People are always talking about “smart” systems. These are automated systems that are meant to make a company more efficient, drive sales, and provide a great customer experience. Often, and unfortunately, the implementation of these systems goes hand in hand with cutting back on the role of real people in the process. Time and again, these “smart” systems prove incredibly stupid.
This whole issue is particularly important to us right now, because we’re working on some “smart” systems of our own. Where are they a good thing and where are they a pain? How do you use them in a way that really does make life better rather than more complicated? Read on for my thoughts and a chance to voice your own opinion!
So here is an example of a “smart” system gone horribly wrong. A friend of mine ordered some flowers from an online flower shop. After that he started getting their personalized emails (“Hey Joe! Time to buy some roses!”) advertising all sorts of great opportunities to buy flowers. He tried the remove button but it didn’t work.
Then, this week, he gets an email reading:
“Joe, send Mary Valentine’s Roses and Save 20%!”
The problem here is that the reason Joe bought flowers originally was to buy flowers for his niece Mary’s funeral. Will Joe ever buy flowers from this company again? Certainly not. The smart system designed to drive sales has just guaranteed that this customer will never buy from them again. In fact, he’ll probably go around telling other people not to buy from them.
On the other hand, take your average Voicemail system. I LOVE voicemail. Many years ago, when I worked in Real Estate before Voicemail became common place, I used to have endless problems trying to get messages to people, and more importantly, get them to the person accurately. With Voicemail they always here exactly what I want them to hear. It’s direct, efficient, and effective.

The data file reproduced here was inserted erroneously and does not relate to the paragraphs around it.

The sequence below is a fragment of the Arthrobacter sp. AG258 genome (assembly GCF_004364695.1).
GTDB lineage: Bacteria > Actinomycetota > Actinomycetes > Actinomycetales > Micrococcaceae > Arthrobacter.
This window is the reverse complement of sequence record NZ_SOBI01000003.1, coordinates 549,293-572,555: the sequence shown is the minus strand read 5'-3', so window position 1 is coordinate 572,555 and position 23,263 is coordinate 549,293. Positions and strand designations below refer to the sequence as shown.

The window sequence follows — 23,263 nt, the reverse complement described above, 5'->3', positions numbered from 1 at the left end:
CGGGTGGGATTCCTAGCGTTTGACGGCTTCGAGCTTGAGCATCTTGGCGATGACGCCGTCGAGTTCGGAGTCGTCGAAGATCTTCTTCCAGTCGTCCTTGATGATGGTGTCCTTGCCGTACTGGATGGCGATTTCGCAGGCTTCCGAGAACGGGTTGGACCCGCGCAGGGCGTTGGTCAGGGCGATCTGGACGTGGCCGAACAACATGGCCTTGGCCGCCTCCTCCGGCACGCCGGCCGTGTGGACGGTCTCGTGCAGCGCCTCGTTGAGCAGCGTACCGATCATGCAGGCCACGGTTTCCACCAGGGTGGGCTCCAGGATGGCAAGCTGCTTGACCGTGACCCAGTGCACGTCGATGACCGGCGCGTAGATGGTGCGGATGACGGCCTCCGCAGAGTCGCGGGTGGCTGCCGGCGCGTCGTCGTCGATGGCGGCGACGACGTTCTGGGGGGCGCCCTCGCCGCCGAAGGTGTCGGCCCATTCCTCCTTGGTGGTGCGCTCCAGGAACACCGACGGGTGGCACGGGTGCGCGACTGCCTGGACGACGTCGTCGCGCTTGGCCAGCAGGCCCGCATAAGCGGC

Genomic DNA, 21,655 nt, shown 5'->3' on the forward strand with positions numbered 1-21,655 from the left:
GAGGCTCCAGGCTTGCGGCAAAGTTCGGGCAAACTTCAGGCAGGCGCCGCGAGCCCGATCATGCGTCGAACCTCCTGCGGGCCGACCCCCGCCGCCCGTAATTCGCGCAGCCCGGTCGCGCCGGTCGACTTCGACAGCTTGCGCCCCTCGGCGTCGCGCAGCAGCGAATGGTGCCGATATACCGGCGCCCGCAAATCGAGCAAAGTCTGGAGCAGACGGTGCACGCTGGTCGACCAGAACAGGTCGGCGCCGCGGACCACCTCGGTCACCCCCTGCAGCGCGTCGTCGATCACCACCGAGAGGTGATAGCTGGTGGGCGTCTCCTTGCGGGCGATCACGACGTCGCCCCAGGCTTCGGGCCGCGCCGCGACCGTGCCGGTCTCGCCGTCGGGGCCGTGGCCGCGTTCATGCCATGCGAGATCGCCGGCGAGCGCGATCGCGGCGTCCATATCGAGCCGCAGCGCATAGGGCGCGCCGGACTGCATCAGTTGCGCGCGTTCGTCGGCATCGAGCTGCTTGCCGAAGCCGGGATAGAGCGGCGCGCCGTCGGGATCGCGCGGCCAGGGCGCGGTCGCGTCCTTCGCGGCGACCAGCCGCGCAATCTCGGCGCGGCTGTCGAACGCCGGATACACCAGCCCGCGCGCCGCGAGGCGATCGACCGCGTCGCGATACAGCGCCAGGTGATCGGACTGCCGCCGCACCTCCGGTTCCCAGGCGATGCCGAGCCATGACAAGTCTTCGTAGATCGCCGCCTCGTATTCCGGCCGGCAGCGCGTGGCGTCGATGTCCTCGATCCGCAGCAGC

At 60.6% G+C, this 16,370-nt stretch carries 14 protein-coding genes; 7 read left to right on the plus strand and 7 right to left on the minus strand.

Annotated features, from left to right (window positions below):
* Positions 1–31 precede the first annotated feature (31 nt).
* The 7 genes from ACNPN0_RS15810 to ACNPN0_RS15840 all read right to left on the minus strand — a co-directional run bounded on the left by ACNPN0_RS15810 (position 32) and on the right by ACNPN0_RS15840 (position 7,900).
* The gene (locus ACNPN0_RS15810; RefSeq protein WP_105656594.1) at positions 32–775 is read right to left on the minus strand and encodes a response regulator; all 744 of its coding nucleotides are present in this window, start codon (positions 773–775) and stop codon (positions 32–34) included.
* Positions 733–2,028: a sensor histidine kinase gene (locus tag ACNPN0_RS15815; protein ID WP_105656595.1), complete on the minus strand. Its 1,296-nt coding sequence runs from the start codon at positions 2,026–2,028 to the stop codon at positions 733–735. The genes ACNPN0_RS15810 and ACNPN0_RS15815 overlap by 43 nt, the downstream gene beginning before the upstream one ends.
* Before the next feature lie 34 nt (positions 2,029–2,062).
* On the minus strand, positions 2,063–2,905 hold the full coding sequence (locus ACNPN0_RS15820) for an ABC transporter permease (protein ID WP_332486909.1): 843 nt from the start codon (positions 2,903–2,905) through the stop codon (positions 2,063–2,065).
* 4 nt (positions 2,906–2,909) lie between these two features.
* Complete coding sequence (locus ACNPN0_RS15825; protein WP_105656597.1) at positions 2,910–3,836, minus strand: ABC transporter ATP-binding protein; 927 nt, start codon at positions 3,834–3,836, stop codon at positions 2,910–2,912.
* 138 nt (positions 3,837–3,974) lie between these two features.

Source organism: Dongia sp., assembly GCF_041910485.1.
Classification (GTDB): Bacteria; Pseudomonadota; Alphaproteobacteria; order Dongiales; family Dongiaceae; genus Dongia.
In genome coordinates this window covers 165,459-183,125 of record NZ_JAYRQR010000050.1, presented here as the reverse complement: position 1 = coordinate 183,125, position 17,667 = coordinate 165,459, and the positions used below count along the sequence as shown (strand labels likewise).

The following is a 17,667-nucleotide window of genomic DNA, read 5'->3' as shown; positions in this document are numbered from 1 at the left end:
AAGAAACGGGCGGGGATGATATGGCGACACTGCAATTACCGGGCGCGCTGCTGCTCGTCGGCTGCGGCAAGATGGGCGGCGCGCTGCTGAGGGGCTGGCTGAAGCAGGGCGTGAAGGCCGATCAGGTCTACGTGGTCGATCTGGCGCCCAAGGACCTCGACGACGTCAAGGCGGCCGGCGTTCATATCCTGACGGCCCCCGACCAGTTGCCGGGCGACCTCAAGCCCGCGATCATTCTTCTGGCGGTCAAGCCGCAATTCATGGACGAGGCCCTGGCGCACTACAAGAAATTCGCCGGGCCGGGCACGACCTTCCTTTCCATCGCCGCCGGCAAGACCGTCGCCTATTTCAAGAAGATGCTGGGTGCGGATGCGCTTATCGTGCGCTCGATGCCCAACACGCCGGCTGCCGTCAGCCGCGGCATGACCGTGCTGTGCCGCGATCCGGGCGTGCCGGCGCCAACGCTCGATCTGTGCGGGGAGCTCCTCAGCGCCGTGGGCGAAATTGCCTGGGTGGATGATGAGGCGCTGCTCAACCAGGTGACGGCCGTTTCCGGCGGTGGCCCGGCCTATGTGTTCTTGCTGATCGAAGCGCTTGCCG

OK, so what does all this mean to Ilium Software? Well we’re working on a way that will let people who are requesting unlock codes (“I lost my codes but need to reinstall. Can you send them?”) get them automatically, rather than waiting for us to process the request manually. It seems like a great idea, but even this sort of automated system can get really frustrating.
Take this example. Bob buys eWallet for Pocket PC with one email address and eWallet for desktop with another. He fills out the form, asking for his eWallet for Pocket PC codes, but he uses the desktop purchase email address. We write back:
“Sorry. We can’t find your purchase.”
To which Bob replies “What do you mean I didn’t buy it? Of course I bought it!” and now everyone is frustrated.
So I guess the question is this…as long as there is a way to still talk to a real person, does the advantage of instant code responses that are right most of the time outweigh those occasions where the “smart system” does something stupid? I mean we’re still there to help in person (call us, email us, we’re there) if the smart system botches the job. Or is there no amount of speed that can outweigh those moments of smart system stupidity?
We want to make sure because the goal here is to get you guys the information you need faster, but not at the expense of good service.